We highly recommend it when emailing your coworkers. It shows you have a more friendly connection with them and want to see what they think of something.

You should use it when you already have a good relationship with your coworkers. Otherwise, the tone might sound a little off.

Check out this sample email if you’re still unsure:

Dear Jeremy,

I’d like to know whether you’d be open to this becoming a team project. I think you’d be a valuable asset to my team.

Damian Greene

4. Can You Tell Me

So far, we’ve only touched on statement alternatives. You can also ask a question directly to show that you were wondering about an answer.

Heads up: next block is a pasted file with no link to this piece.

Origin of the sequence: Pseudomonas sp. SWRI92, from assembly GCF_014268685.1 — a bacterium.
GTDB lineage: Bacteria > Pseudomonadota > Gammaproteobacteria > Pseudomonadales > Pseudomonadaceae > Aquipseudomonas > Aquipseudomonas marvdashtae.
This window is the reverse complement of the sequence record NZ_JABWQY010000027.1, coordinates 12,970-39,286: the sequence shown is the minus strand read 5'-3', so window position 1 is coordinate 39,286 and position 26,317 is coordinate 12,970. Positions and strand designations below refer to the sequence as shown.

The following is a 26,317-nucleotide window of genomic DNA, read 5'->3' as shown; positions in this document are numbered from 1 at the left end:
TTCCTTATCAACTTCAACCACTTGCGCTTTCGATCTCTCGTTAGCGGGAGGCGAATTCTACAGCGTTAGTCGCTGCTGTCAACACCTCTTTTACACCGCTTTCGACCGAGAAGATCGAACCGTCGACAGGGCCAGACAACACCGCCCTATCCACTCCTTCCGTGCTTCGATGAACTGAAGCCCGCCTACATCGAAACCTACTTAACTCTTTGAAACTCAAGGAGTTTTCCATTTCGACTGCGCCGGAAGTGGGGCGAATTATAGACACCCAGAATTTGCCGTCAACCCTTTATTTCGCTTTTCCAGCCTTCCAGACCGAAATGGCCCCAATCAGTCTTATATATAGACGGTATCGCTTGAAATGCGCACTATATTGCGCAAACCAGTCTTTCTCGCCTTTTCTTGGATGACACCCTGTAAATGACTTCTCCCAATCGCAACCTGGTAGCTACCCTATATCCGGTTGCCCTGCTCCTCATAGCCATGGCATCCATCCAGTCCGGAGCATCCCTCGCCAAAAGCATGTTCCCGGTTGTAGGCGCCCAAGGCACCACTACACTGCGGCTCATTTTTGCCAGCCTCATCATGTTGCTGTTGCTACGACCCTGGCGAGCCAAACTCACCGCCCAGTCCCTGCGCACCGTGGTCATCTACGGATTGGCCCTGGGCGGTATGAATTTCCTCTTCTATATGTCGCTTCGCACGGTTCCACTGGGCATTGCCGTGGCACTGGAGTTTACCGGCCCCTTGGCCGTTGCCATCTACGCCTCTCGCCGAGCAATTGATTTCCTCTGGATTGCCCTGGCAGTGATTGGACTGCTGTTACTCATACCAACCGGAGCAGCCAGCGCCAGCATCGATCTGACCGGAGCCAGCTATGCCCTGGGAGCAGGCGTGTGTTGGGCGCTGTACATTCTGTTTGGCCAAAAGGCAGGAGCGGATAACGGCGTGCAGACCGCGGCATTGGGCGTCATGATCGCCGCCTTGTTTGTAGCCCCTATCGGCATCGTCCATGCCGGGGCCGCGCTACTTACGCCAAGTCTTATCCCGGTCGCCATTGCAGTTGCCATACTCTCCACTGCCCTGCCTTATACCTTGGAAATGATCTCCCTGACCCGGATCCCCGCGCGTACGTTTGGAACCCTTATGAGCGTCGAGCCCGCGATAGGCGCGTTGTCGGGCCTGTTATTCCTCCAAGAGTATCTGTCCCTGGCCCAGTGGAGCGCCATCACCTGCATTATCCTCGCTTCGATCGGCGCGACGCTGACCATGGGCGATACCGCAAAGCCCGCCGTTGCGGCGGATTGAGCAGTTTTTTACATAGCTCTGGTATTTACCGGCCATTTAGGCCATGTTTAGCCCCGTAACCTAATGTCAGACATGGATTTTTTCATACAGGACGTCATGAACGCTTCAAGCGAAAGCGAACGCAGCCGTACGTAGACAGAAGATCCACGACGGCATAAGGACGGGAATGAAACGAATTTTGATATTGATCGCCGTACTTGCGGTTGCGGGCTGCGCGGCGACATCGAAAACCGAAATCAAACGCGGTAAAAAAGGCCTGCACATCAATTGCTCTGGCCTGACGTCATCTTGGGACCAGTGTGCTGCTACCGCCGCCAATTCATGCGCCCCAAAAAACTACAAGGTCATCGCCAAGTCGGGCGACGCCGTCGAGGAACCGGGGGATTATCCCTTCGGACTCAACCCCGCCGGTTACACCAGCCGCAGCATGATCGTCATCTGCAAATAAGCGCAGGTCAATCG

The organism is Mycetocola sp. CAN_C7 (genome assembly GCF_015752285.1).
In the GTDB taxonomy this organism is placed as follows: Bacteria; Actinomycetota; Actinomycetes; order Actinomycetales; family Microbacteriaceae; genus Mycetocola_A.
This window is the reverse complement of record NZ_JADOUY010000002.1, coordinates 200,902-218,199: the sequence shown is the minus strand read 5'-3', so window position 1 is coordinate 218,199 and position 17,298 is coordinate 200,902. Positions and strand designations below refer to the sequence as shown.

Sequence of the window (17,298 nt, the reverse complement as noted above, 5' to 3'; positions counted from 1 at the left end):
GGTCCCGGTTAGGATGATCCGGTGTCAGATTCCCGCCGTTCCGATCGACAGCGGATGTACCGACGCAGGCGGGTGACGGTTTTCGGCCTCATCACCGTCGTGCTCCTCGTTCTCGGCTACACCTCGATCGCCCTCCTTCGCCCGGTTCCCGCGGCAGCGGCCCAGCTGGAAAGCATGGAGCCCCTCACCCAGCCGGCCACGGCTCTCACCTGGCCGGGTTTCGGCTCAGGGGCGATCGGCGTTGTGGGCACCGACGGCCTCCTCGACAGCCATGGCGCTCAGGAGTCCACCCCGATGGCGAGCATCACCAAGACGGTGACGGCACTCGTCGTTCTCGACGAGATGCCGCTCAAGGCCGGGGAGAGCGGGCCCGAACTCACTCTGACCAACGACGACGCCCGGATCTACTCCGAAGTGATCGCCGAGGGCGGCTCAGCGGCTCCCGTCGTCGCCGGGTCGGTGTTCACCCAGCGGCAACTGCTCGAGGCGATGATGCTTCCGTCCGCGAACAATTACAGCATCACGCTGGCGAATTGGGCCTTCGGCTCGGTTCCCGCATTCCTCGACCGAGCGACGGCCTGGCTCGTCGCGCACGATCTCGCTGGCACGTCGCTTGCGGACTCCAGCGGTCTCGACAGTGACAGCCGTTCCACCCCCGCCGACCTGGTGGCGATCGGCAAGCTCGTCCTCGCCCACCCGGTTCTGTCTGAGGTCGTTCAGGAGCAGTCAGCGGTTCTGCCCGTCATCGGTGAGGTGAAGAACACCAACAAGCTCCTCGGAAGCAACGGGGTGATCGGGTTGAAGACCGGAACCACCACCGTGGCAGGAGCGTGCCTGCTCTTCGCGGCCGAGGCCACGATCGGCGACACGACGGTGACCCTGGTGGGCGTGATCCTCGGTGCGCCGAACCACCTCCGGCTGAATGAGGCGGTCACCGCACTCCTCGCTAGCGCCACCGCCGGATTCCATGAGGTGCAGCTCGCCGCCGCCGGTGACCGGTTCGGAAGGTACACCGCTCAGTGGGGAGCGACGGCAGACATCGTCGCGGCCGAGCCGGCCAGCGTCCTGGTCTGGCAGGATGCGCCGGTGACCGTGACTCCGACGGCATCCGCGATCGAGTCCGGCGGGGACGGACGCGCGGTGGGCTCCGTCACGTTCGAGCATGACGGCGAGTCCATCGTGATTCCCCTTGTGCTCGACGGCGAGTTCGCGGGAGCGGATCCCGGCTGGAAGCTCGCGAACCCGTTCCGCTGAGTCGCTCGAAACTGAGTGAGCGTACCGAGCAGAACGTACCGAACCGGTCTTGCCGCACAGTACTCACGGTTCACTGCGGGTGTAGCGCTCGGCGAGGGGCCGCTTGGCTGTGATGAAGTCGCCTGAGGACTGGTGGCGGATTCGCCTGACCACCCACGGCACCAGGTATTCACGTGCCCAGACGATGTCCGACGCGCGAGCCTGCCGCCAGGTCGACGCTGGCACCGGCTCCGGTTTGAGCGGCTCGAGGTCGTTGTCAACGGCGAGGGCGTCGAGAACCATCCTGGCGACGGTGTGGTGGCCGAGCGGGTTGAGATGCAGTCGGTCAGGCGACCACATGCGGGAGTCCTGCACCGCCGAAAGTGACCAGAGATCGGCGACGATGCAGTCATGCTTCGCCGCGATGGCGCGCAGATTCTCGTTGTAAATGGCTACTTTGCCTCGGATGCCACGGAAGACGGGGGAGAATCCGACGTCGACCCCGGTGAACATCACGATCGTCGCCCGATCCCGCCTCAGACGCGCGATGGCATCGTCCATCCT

“Can you tell me” is a professional way to say “I was wondering” that allows you to ask a question. It shows you’re happy to learn the answer to something you have to ask.

We also recommend reviewing this email example:

Dear Mr. Kang,

Can you tell me what you think about this situation? I’m very curious to learn whether this is the best course of action.

All the best,
Suzanna Bean

5. Do You Mind Telling Me

Another great question alternative is “do you mind telling me.” It works well when emailing your boss. After all, it shows that you respect their knowledge and would like to learn from them.

For instance, let’s say your boss has set you a project. You can ask “do you mind telling me” at the start of an email if you need to confirm any details before starting work on it.

Here’s a great sample email to show you how to use it:

Dear Olivia,

Do you mind telling me if this is the only way to complete the task? I think I have some alternatives that might work better.